I gave a talk on "Secure Programming Practices". It was well attended, though i feel i should have started a bit late, because most of the people were tired after dancing most of the night before that. There were some pretty good questions asked and i tried to answer the best i could, there is a youtube video available here. After that Michael spoke about Security Audit, he gave a few interesting examples how upstream failed to respond to him, untll he made the issue public. Kamil spoke about using static analyzers in Fedora. His csmock tool seems to be just a wrapper around some of the static analyzers available like cppcheck and clang, however he has some big plans of integrating it with bodhi and even making it available as a hosted solution in the near future. Should be really interesting to watch what happens. There were two fedora.next related workshops after that, i only briefly sat for them, but rather used that time to talk with other contributors and my fellow Red Hat collegaues whom i speak with on irc. It was nice to put faces on those irc nicks and email addresses!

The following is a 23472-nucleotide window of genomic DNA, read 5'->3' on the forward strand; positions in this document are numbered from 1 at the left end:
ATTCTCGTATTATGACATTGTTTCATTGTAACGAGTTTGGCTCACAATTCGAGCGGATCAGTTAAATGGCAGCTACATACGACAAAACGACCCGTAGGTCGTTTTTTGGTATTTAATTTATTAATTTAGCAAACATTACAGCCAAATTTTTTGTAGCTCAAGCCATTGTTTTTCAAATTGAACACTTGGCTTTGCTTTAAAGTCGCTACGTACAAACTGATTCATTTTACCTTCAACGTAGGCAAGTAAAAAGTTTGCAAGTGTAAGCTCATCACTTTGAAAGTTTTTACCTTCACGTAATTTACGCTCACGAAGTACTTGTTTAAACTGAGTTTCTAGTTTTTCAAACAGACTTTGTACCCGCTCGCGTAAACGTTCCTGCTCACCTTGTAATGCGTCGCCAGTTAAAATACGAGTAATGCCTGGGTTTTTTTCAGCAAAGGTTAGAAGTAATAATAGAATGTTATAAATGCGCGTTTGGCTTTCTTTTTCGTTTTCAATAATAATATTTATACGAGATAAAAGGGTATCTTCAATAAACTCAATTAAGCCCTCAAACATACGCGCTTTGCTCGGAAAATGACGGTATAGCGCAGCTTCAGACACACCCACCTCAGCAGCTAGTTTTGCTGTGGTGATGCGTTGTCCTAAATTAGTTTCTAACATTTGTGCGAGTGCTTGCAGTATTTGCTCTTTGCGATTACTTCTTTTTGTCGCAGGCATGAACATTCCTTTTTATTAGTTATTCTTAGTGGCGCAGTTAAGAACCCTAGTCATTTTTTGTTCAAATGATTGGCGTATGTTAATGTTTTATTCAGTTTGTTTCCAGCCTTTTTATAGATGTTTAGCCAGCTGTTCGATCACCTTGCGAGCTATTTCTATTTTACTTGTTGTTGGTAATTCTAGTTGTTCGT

All in all, flock was pretty good, my only complain the scheduling. There were multiple talks on Fedora next and people eventually lost interest. Some of the popular talks were full, if they were put in a bigger room, more people could take part.
So if you are interested in how we keep fedora secure and are in prague on 9th August, drop by and say hello!
More details available at:
I just wrote a blog post on TLS, details at:
(I took me some time to remember all of the flaws which i had found!)
For my $DAYJOB i work for the Red Hat Security Response Team. But i like to do some of my own
security research in my time off. All of the flaws listed here were reported ethically. They have been
found by using various techniques such as code auditing, fuzzing, static analysis etc.
|Product||Date||Reference||Flaw type||More info|
|wireshark||31-May-2011||CVE-2011-1958||Null pointer deref.||link|
|libreoffice||05-Oct-2011||CVE-2011-2713||Memory corruption||link1 link2|
Most developers (at least some of them), seem to think that if a program is compiled with fortify_source enabled, it was protected against, any format string flaw, This however is not completely true, a lot of glibc functions in fact are not protected. One example is the warn() function.
As per the man page: